Central to genetics is DNA (deoxyribonucleic acid), the molecule found in the nucleus of every cell. It determines how an organism develops. DNA contains many genes, which are molecular codes for making everything the organism needs, especially proteins. Proteins are large biological molecules that perform various functions within the cell. Humans have about 25,000 genes in each DNA molecule. Genes are packaged in groups called chromosomes.

The human genome is a complete copy of the entire set of gene instructions. Humans have 23 pairs of chromosomes (each chromosome has one copy from each parent). Our offspring get a random selection from each pair of these chromosomes.

In reproduction, the cell needs to make copies of its DNA. Sometimes a copying mistake is made in the sequence of the DNA. This is called a mutation. Evolution assumes that random mutations cause changes in organisms, and that natural selection will weed out bad mutations and further propagate good mutations. In this way, life allegedly evolved from a simple cell to more complicated organisms, and, eventually, to humans.

Comparing the DNA of various species may thus give important evidence of evolution. Similarities and differences in DNA may indicate how closely related various species are to each other.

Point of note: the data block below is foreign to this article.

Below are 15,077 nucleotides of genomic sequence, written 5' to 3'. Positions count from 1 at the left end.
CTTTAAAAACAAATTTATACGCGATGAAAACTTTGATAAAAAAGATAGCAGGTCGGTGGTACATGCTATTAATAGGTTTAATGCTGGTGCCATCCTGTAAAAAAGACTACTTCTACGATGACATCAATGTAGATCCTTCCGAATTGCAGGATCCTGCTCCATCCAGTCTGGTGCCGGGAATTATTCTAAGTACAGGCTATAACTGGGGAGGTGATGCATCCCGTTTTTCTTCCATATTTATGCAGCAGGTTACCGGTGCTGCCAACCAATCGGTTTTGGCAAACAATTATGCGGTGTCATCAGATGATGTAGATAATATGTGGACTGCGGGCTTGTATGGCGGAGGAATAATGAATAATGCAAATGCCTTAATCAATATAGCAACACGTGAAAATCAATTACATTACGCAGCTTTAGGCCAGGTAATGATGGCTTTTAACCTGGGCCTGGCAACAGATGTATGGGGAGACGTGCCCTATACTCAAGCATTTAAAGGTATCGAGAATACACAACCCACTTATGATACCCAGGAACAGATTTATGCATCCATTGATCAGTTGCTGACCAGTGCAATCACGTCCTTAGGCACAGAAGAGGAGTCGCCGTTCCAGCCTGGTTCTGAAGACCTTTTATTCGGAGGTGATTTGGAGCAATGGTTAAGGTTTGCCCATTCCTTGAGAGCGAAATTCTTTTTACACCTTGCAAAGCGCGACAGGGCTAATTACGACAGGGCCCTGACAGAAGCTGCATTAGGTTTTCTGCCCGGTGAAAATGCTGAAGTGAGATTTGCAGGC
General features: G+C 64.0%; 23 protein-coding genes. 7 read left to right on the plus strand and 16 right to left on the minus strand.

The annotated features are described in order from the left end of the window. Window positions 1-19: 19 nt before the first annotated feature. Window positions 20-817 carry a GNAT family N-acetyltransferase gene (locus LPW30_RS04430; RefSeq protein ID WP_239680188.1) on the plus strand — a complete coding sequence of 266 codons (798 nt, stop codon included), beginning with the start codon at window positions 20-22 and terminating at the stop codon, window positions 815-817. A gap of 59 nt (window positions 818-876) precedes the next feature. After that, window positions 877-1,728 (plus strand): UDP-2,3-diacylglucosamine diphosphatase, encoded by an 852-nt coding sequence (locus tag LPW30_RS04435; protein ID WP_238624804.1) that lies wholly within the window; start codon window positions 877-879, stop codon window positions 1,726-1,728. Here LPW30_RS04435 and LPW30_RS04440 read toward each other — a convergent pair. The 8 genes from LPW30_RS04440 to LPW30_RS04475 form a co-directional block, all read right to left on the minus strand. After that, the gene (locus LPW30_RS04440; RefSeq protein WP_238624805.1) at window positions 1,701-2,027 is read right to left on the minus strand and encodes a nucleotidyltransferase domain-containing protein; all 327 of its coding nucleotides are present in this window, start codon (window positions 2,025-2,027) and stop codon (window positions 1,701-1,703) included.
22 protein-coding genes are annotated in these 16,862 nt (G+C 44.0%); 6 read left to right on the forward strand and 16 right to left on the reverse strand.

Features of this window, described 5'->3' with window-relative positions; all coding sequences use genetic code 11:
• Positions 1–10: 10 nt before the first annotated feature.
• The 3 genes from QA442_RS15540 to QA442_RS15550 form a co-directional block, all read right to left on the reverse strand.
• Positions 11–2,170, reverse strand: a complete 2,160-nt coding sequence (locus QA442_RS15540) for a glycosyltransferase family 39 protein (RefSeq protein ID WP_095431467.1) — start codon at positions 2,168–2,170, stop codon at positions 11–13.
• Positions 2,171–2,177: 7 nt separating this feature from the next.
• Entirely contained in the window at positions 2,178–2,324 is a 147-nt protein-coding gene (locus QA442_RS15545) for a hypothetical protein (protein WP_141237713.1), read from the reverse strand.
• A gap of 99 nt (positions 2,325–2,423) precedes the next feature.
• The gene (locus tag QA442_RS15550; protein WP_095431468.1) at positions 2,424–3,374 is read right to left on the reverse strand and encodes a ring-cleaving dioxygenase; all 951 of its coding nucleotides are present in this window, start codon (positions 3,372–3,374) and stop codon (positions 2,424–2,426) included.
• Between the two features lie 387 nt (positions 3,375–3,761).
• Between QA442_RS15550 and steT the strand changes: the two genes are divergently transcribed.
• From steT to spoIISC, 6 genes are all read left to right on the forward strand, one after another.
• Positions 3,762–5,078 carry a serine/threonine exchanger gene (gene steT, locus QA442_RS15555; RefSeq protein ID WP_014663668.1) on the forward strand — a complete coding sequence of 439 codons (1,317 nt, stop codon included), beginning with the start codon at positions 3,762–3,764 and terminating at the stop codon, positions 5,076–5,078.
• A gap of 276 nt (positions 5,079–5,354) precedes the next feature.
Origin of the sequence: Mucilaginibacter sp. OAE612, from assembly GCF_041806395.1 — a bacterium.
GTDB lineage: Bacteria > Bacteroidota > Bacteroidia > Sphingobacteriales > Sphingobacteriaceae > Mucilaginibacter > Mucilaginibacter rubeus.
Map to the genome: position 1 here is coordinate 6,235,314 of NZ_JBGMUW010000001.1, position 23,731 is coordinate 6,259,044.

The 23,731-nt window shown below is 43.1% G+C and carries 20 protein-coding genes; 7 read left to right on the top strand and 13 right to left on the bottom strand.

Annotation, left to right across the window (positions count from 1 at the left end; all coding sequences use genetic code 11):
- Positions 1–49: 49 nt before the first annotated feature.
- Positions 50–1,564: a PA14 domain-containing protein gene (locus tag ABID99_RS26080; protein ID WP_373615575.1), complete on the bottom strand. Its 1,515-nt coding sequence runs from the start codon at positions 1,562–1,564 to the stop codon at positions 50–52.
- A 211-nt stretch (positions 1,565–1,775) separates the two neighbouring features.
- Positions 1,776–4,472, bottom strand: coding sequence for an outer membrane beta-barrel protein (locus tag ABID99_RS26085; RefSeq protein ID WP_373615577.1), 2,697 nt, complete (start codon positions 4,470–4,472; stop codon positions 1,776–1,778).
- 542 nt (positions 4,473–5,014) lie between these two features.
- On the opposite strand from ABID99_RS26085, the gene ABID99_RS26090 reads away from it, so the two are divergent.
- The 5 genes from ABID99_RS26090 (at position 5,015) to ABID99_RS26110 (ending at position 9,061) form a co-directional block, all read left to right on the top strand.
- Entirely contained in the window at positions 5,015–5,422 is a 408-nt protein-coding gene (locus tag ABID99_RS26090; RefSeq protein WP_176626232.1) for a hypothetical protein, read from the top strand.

1. Similarity of humans and chimpanzees
The human genome is closest to that of chimpanzees. How close? Some say that they differ by only about 1%. This is taken as evidence that humans and chimpanzees have a common ancestor.

However, the differences are actual much larger than 1%. This 1% is based on comparing only those stretches of chimp DNA that are similar to human DNA. It ignores those parts of the DNA that are dissimilar [see Don Cohen, "Relative Differences: The Myth of 1%," Science, Vol. 316:1836 (June 29, 2007)].

For example, one study found that many genes in chimps differ totally from those in humans. The study infers that, since the presumed split of humans from chimps, humans gained 689 new genes whereas chimps gained 729 different genes. Thus, merely in terms of genes, humans differ by at least 6% ([689+729]/23,000 = 0.062) [see Jeffery P. Demuth, Tijl De Bie, Jason E. Stajich, Nello Cristianini, Matthew W. Hahn, “The Evolution of Mammalian Gene Families”, PLoS One 2006;1:e85].

Further, the actual genes make up only a few percent of the genome. The rest of the genome is concerned with regulating the genes, turning on switches, and other functions that are not yet fully understood. When the total genome is taken into account, the difference between chimps and humans increases to about 20% [see Jeffrey Tomkins and Jerry Bergman, “Genomic monkey business – estimates of nearly identical human-chimp DNA similarity re-evaluated using omitted data”, Journal of Creation 26(1): 94-100 (April, 2012)].